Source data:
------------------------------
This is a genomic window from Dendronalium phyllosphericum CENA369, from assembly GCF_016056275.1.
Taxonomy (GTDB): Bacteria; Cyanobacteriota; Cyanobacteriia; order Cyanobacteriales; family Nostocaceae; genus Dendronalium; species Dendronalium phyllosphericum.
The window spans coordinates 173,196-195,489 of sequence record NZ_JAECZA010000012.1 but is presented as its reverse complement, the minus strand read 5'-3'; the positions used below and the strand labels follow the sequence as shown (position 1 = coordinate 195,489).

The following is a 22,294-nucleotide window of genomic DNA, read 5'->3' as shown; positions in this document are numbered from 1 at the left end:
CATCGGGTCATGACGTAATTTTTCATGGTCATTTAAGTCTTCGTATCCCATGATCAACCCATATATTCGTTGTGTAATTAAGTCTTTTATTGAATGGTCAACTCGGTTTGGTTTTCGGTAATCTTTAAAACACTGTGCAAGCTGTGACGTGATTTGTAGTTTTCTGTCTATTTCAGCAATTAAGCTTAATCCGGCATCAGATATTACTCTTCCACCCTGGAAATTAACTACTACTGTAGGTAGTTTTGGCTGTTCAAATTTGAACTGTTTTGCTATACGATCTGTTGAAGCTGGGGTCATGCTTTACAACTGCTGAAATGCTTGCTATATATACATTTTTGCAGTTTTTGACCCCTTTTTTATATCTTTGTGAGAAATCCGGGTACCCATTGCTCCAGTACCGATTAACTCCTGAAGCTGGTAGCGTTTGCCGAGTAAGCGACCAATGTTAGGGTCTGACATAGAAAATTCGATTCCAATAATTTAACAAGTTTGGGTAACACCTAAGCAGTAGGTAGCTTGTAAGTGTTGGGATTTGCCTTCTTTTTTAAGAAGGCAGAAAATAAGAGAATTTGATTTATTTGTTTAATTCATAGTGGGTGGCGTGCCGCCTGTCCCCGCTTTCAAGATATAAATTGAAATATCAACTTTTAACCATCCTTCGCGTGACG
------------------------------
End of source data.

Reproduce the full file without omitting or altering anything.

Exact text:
This is a genomic window from Dendronalium phyllosphericum CENA369, from assembly GCF_016056275.1.
Taxonomy (GTDB): Bacteria; Cyanobacteriota; Cyanobacteriia; order Cyanobacteriales; family Nostocaceae; genus Dendronalium; species Dendronalium phyllosphericum.
The window spans coordinates 173,196-195,489 of sequence record NZ_JAECZA010000012.1 but is presented as its reverse complement, the minus strand read 5'-3'; the positions used below and the strand labels follow the sequence as shown (position 1 = coordinate 195,489).

The following is a 22,294-nucleotide window of genomic DNA, read 5'->3' as shown; positions in this document are numbered from 1 at the left end:
CATCGGGTCATGACGTAATTTTTCATGGTCATTTAAGTCTTCGTATCCCATGATCAACCCATATATTCGTTGTGTAATTAAGTCTTTTATTGAATGGTCAACTCGGTTTGGTTTTCGGTAATCTTTAAAACACTGTGCAAGCTGTGACGTGATTTGTAGTTTTCTGTCTATTTCAGCAATTAAGCTTAATCCGGCATCAGATATTACTCTTCCACCCTGGAAATTAACTACTACTGTAGGTAGTTTTGGCTGTTCAAATTTGAACTGTTTTGCTATACGATCTGTTGAAGCTGGGGTCATGCTTTACAACTGCTGAAATGCTTGCTATATATACATTTTTGCAGTTTTTGACCCCTTTTTTATATCTTTGTGAGAAATCCGGGTACCCATTGCTCCAGTACCGATTAACTCCTGAAGCTGGTAGCGTTTGCCGAGTAAGCGACCAATGTTAGGGTCTGACATAGAAAATTCGATTCCAATAATTTAACAAGTTTGGGTAACACCTAAGCAGTAGGTAGCTTGTAAGTGTTGGGATTTGCCTTCTTTTTTAAGAAGGCAGAAAATAAGAGAATTTGATTTATTTGTTTAATTCATAGTGGGTGGCGTGCCGCCTGTCCCCGCTTTCAAGATATAAATTGAAATATCAACTTTTAACCATCCTTCGCGTGACG